One of his first breakthroughs beyond Detroit came via “The Streets,” a collaboration with Babyface Ray, which pays tribute to their mutual friend, Eastside Snoop — aka Baking Soda Snoop — who was murdered in the Summer of 2018. “They didn’t sit up and write anything, it just came naturally,” Helluva remembers of the session. “Soda had just died, so he was on everybody’s minds. I don’t think they intended on coming to the studio and doing a tribute song for him, but it just turned out that way.” While the posse-cut “STFU” had already racked up millions of views on WorldstarHipHop a few months prior, this time Dugg was firmly in the spotlight, and “The Streets” showed off his crossover potential.
Dugg’s first experience with Lil Baby came through gambling; he’d travelled to Los Angeles with a mutual friend for the BET Awards, where they ended up in a dice game together. Baby respected Dugg’s competitive nature and invited him to Atlanta, where Dugg had the opportunity to play Baby his music. Memphis veteran Yo Gotti’s introduction to Dugg’s music was on set for “Put A Date On It” with Baby. “I didn’t know who he was,” remembers Gotti. “I just knew he was hard. When I brought him out at my show in Detroit and let him perform on my set, that’s when I really saw he was a star.”
Although it’s common to see an established rapper taking a protege under their wing, it’s much rarer that a new artist presents an opportunity so singular that multiple artists unite for a joint venture. Rather than entering into a bidding war over Dugg, in 2019, Yo Gotti and Lil Baby partnered to sign him in a unique deal between their respective CMG and 4PF imprints, distributed independently by EMPIRE. “It came about because I respect Baby and I respect his hustle,” says Gotti. “We’re all hustlers from a similar culture, and we understand how we can build things together. We’ve turned down traditional label deals for Dugg for that reason — because we aren’t traditional hustlers. We’re unique hustlers, and we need a unique situation for him.” During the Detroit leg of Meek Mill’s “Motivation” tour, Gotti brought Dugg out on stage for a chaining ceremony. “I was kind of nervous,” admits Dugg. “[Gotti taught me] just take this serious. This a once in a lifetime type situation. Seize the moment, just be in the moment.”
So far, Dugg has released two mixtapes under the deal. The latest, Young & Turnt 2, was recorded between Detroit, Atlanta, Los Angeles, and Miami. It sees him honing his raw talent and bridging the gap between the sound of his city and the broader rap landscape. “Atlanta’s been shaping the way I been going, because I been in Atlanta a lot,” he explains. “I be in the studio with Baby a lot. I can make comfortable music out there, it’s like a second home to me.” The tape debuted at number 70 on Billboard 200, and later peaked at 58, but is making an even bigger impact culturally, with Dugg as one of the most discussed new artists of the year — Tyler, The Creator has reached out, showing love for “Been Turnt” and asking to work, and Dugg’s whistling ad-lib has become an Internet sensation. But Dugg knows his work doesn’t stop there, and is already back in the studio. “I just like rapping,” he says. “I’ve started putting myself in that mode more than anything else, because this is what my job is. So normally when I’d be in the hood doing something else, I limit that now to being in the studio.”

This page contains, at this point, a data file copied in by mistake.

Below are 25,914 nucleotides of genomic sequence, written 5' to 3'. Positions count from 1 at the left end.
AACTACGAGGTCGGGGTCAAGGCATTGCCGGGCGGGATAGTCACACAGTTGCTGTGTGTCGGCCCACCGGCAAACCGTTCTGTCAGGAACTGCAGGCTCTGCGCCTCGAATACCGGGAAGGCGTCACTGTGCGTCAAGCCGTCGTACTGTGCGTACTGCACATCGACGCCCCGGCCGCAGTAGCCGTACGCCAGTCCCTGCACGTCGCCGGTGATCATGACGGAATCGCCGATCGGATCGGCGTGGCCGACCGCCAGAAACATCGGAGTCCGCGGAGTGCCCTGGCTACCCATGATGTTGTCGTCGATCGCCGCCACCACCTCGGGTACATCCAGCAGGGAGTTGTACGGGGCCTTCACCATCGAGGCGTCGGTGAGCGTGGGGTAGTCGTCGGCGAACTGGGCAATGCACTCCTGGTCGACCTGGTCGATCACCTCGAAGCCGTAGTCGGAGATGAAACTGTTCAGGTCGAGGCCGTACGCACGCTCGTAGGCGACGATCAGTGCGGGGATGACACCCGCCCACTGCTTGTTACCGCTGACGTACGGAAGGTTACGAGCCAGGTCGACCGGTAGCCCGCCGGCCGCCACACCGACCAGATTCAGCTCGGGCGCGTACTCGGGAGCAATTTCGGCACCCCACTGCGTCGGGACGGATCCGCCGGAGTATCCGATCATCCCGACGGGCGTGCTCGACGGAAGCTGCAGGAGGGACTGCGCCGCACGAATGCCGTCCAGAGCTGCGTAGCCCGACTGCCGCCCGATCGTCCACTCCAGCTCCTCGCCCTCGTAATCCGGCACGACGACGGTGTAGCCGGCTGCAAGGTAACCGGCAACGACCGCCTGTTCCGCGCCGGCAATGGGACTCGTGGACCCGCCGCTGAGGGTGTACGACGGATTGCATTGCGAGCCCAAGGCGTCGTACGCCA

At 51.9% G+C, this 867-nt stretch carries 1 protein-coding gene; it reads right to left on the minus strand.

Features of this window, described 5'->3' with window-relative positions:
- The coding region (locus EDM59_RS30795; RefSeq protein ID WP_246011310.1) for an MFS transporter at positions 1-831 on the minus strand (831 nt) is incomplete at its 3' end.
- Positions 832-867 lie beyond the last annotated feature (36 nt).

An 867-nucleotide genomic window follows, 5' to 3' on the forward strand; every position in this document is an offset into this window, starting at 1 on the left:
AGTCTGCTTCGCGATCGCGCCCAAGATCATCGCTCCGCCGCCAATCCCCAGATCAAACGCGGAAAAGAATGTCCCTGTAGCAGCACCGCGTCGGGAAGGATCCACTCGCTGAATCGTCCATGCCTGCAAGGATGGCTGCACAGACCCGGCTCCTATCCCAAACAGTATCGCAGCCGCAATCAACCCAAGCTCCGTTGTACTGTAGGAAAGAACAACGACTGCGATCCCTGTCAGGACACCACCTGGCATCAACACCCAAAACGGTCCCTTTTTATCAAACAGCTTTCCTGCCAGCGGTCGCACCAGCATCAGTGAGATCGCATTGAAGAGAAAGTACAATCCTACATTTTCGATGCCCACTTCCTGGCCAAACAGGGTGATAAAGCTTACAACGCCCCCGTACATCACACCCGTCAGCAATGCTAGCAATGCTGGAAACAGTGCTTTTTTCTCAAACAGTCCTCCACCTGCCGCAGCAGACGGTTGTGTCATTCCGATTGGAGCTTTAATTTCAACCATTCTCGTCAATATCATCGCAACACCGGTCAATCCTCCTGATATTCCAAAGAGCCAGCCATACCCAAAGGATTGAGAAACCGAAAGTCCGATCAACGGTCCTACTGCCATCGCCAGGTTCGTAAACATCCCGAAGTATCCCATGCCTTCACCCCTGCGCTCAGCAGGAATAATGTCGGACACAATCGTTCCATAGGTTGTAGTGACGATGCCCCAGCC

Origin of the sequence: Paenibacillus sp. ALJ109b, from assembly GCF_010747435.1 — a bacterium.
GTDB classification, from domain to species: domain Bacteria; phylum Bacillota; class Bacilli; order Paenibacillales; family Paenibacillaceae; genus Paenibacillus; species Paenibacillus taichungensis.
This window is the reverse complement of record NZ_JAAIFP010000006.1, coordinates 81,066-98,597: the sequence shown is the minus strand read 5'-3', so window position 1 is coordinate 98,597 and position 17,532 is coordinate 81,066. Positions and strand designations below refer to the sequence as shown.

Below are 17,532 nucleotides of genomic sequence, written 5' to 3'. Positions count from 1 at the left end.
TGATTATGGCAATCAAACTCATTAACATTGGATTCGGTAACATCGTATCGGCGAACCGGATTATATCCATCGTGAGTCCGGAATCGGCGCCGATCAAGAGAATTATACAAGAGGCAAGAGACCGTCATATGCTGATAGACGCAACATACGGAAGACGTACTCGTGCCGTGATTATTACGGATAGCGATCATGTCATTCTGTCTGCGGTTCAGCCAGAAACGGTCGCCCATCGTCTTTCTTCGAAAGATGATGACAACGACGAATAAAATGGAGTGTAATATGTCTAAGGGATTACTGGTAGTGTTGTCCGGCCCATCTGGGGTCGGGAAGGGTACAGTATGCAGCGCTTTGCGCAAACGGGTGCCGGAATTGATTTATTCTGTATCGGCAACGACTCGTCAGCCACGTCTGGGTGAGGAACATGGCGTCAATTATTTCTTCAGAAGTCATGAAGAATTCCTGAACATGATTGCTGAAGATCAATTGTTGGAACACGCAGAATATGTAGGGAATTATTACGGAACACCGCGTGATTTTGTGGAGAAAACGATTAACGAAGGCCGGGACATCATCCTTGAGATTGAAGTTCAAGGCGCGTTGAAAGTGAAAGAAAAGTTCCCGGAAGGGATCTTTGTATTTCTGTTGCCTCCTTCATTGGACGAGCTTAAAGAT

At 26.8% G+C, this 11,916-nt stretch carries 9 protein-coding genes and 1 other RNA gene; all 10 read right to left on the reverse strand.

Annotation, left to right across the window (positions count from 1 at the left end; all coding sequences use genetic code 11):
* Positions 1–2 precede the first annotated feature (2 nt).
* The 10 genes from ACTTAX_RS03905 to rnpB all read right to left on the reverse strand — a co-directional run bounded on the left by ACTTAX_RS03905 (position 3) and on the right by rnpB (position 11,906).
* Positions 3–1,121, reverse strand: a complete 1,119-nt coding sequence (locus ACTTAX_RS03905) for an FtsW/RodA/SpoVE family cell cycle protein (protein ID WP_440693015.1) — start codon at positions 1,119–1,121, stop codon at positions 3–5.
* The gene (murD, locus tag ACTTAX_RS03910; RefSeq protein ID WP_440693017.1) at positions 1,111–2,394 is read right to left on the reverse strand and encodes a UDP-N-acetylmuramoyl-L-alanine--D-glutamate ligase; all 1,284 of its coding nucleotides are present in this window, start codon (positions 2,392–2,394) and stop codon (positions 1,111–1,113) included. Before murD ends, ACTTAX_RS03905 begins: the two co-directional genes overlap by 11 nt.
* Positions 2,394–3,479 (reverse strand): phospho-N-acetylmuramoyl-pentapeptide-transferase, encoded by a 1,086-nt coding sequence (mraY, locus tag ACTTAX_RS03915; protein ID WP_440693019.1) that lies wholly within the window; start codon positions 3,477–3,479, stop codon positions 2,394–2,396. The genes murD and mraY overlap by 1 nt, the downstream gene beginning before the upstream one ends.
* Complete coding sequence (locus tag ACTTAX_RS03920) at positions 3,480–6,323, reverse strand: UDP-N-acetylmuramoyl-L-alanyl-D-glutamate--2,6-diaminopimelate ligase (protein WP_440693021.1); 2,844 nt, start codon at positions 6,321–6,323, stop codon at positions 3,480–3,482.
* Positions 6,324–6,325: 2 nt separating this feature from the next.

Despite the luxury cars and designer clothes, it doesn’t feel as though Dugg’s global reach has sunk in just yet. Still unaccustomed to interviews, he politely cuts things short while meditating on the impact that his music is making. “I’m being very humble about it and appreciative, and I want to give [fans] something to look forward to,” he says. “I measure success by how your family be, how your friends be — but I gotta go, this my lawyer calling. Thanks for having me.”
42 Dugg is going to have plenty of time to grow into his reputation, with a long career ahead of him and new heights to reach. Helluva is already impressed by how far he’s come in the short time he’s been active. “I’m really just proud. The last time I was with him, he played some new songs for me, and some new videos. I’m just proud of the artist that he’s becoming. He surprises me,” he says. “I think he can really put on for Detroit. I think, on a street level, he can be the biggest rapper from the city. And I also believe that he can cross over, too, to like, a Big Sean type of lane. I think he’s limitless.”
The ambition is echoed by Yo Gotti: “The goal is to create something special and build something massive for Dugg. We really want to turn Dugg into a superstar and have fun while we’re doing it,” he says. “When it’s all said and done, I want Dugg to be on top of this fuckin’ rap game and be an icon.”